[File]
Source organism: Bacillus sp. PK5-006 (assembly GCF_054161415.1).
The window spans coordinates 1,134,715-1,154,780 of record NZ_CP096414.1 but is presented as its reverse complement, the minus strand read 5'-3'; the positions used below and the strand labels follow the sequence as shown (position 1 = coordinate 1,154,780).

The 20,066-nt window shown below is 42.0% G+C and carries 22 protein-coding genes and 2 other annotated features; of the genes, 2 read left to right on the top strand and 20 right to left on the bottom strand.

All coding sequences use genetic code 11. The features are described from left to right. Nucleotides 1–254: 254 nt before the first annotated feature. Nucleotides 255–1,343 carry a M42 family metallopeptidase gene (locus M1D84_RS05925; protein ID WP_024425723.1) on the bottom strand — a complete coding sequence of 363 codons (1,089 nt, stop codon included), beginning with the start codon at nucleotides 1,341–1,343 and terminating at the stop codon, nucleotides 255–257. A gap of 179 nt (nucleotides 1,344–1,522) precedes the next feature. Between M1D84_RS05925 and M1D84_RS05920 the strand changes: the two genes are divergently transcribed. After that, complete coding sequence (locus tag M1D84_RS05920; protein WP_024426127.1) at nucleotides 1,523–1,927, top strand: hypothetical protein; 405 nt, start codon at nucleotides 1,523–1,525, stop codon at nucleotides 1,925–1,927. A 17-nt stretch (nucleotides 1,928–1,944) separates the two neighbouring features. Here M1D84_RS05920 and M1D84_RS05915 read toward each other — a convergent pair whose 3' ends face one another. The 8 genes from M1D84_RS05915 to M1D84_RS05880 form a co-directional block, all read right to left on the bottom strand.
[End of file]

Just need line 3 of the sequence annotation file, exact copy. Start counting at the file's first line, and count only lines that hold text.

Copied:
The 20,066-nt window shown below is 42.0% G+C and carries 22 protein-coding genes and 2 other annotated features; of the genes, 2 read left to right on the top strand and 20 right to left on the bottom strand.